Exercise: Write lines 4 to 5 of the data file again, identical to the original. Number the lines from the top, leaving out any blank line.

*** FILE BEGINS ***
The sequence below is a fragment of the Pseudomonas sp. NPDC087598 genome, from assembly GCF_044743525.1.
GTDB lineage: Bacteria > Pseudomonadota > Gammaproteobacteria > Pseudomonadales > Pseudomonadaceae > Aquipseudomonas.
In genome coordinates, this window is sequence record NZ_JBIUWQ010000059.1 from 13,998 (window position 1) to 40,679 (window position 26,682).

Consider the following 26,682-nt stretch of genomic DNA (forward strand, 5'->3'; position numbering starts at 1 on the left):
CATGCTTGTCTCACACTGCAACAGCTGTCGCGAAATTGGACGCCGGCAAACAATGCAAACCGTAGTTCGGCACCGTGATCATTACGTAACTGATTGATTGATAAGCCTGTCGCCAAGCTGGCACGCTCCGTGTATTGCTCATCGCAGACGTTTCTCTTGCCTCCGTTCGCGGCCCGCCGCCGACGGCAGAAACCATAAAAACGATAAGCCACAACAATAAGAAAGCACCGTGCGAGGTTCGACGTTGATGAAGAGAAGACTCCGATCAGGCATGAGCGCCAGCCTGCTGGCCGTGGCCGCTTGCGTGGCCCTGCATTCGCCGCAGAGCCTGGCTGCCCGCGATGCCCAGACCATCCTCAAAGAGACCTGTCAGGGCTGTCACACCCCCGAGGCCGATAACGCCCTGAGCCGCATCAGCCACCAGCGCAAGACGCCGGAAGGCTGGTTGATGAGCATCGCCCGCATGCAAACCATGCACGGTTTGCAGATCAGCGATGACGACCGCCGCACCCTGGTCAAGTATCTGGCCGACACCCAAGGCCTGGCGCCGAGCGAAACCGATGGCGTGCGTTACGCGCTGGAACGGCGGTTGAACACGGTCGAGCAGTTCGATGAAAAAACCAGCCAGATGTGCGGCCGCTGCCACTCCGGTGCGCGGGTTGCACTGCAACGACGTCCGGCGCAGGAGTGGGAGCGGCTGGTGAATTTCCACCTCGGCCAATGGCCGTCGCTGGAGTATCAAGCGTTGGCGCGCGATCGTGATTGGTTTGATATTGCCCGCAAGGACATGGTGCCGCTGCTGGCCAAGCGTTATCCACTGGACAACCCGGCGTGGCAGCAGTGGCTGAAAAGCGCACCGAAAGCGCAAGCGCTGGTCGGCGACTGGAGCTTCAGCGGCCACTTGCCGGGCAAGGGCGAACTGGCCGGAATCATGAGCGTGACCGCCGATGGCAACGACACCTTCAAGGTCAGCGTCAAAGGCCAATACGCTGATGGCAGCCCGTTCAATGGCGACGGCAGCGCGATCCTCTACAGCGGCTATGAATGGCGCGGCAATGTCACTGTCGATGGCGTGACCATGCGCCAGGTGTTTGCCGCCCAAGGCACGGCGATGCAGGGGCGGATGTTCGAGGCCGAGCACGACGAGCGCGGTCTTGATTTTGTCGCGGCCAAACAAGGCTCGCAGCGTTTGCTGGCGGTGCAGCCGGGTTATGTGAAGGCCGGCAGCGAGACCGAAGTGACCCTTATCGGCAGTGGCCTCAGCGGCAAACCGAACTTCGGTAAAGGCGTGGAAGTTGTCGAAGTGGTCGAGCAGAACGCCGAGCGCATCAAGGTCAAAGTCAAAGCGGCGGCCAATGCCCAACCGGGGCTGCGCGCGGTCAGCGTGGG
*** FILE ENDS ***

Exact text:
Consider the following 26,682-nt stretch of genomic DNA (forward strand, 5'->3'; position numbering starts at 1 on the left):
CATGCTTGTCTCACACTGCAACAGCTGTCGCGAAATTGGACGCCGGCAAACAATGCAAACCGTAGTTCGGCACCGTGATCATTACGTAACTGATTGATTGATAAGCCTGTCGCCAAGCTGGCACGCTCCGTGTATTGCTCATCGCAGACGTTTCTCTTGCCTCCGTTCGCGGCCCGCCGCCGACGGCAGAAACCATAAAAACGATAAGCCACAACAATAAGAAAGCACCGTGCGAGGTTCGACGTTGATGAAGAGAAGACTCCGATCAGGCATGAGCGCCAGCCTGCTGGCCGTGGCCGCTTGCGTGGCCCTGCATTCGCCGCAGAGCCTGGCTGCCCGCGATGCCCAGACCATCCTCAAAGAGACCTGTCAGGGCTGTCACACCCCCGAGGCCGATAACGCCCTGAGCCGCATCAGCCACCAGCGCAAGACGCCGGAAGGCTGGTTGATGAGCATCGCCCGCATGCAAACCATGCACGGTTTGCAGATCAGCGATGACGACCGCCGCACCCTGGTCAAGTATCTGGCCGACACCCAAGGCCTGGCGCCGAGCGAAACCGATGGCGTGCGTTACGCGCTGGAACGGCGGTTGAACACGGTCGAGCAGTTCGATGAAAAAACCAGCCAGATGTGCGGCCGCTGCCACTCCGGTGCGCGGGTTGCACTGCAACGACGTCCGGCGCAGGAGTGGGAGCGGCTGGTGAATTTCCACCTCGGCCAATGGCCGTCGCTGGAGTATCAAGCGTTGGCGCGCGATCGTGATTGGTTTGATATTGCCCGCAAGGACATGGTGCCGCTGCTGGCCAAGCGTTATCCACTGGACAACCCGGCGTGGCAGCAGTGGCTGAAAAGCGCACCGAAAGCGCAAGCGCTGGTCGGCGACTGGAGCTTCAGCGGCCACTTGCCGGGCAAGGGCGAACTGGCCGGAATCATGAGCGTGACCGCCGATGGCAACGACACCTTCAAGGTCAGCGTCAAAGGCCAATACGCTGATGGCAGCCCGTTCAATGGCGACGGCAGCGCGATCCTCTACAGCGGCTATGAATGGCGCGGCAATGTCACTGTCGATGGCGTGACCATGCGCCAGGTGTTTGCCGCCCAAGGCACGGCGATGCAGGGGCGGATGTTCGAGGCCGAGCACGACGAGCGCGGTCTTGATTTTGTCGCGGCCAAACAAGGCTCGCAGCGTTTGCTGGCGGTGCAGCCGGGTTATGTGAAGGCCGGCAGCGAGACCGAAGTGACCCTTATCGGCAGTGGCCTCAGCGGCAAACCGAACTTCGGTAAAGGCGTGGAAGTTGTCGAAGTGGTCGAGCAGAACGCCGAGCGCATCAAGGTCAAAGTCAAAGCGGCGGCCAATGCCCAACCGGGGCTGCGCGCGGTCAGCGTGGG